I recently found myself stuck in a Marriott Residence Inn in Orange County with a baby and no car. (Don’t ask.) On day one I pushed a stroller to the South Coast Plaza, one of those mega-mall fortresses with identikit department stores for turrets. As a New Yorker, I thought the novelty of the enclosed retail playground would be a welcome way to while away the hot summer days, but in reality I had “done the mall” in half a day and was bored to death before the sun even set. Thankfully it turned out that there was a much better retail experience nearby that I didn’t even have to cross a freeway to get to. It was called The Camp, and was an exceptionally well-executed “eco mall”.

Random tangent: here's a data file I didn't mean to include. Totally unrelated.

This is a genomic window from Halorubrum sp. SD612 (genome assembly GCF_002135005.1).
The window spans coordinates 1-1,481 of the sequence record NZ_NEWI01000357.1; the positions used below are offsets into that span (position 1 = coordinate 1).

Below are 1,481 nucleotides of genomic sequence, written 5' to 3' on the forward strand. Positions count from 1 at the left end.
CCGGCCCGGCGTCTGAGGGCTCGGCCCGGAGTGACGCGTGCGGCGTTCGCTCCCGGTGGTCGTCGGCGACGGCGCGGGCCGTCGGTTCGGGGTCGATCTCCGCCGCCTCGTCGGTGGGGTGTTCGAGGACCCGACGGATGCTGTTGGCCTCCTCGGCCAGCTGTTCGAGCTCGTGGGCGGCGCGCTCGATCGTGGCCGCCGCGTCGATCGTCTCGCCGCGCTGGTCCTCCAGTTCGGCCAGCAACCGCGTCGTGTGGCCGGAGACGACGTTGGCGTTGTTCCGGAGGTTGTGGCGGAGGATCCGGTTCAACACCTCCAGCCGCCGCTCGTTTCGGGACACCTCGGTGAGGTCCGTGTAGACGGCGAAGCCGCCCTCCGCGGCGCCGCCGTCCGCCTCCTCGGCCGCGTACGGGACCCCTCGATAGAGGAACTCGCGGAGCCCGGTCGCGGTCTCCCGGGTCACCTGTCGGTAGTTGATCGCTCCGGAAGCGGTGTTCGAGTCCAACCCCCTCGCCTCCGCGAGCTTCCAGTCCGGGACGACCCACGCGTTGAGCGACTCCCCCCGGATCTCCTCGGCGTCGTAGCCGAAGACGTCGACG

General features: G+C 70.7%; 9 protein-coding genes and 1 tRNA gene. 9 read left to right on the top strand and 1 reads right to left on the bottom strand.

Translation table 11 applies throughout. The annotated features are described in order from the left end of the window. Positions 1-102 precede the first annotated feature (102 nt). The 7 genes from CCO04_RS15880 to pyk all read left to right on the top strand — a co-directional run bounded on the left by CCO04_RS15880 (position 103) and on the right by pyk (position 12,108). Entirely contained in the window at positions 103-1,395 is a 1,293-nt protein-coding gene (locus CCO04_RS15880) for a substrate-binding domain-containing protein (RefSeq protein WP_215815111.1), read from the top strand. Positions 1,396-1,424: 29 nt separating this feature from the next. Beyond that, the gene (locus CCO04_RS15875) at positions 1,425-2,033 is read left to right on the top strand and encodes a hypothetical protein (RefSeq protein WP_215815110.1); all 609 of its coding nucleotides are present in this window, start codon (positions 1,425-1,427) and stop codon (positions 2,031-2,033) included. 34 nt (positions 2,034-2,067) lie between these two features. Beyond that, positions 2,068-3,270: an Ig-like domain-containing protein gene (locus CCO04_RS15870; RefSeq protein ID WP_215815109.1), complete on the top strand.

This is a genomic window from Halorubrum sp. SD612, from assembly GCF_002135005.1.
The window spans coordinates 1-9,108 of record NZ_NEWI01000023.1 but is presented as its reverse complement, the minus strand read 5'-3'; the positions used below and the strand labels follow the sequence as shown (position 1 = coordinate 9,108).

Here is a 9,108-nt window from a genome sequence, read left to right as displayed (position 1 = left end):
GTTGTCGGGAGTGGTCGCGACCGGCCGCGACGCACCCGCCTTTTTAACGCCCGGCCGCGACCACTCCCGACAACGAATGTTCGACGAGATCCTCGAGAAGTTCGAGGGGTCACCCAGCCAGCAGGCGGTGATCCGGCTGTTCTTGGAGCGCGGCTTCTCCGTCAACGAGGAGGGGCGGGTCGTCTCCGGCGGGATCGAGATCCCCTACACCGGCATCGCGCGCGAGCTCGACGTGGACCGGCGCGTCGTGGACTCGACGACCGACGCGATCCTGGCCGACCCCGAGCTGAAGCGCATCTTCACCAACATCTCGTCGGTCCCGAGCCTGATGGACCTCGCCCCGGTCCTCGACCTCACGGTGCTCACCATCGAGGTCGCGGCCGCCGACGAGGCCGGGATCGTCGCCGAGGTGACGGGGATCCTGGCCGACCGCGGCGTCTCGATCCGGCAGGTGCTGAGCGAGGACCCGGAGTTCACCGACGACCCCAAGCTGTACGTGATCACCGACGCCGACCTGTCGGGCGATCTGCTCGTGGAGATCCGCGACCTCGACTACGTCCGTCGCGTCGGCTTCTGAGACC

One doesn’t typically think of a strip mall across from an El Pollo Loco as cutting edge, and yet here this was, a ten minute walk from the Residence Inn. The Camp’s sustainable architecture was both beautiful and utilitarian, with green roofs and beach grass growing in the sandy walkways. Patagonia held court over a number of refreshingly unique retailers and restaurants, the most interesting of which was the Seed People’s Market selling an eclectic hodgepodge of well-designed sustainable and socially-conscious wares like “wildcrafted” Juniper Ridge soaps, Kauzbots, Sseko sandals from Uganda and Lunchskins. In short, this place sold cool shit that also happened to be environmentally and socially responsible. Score!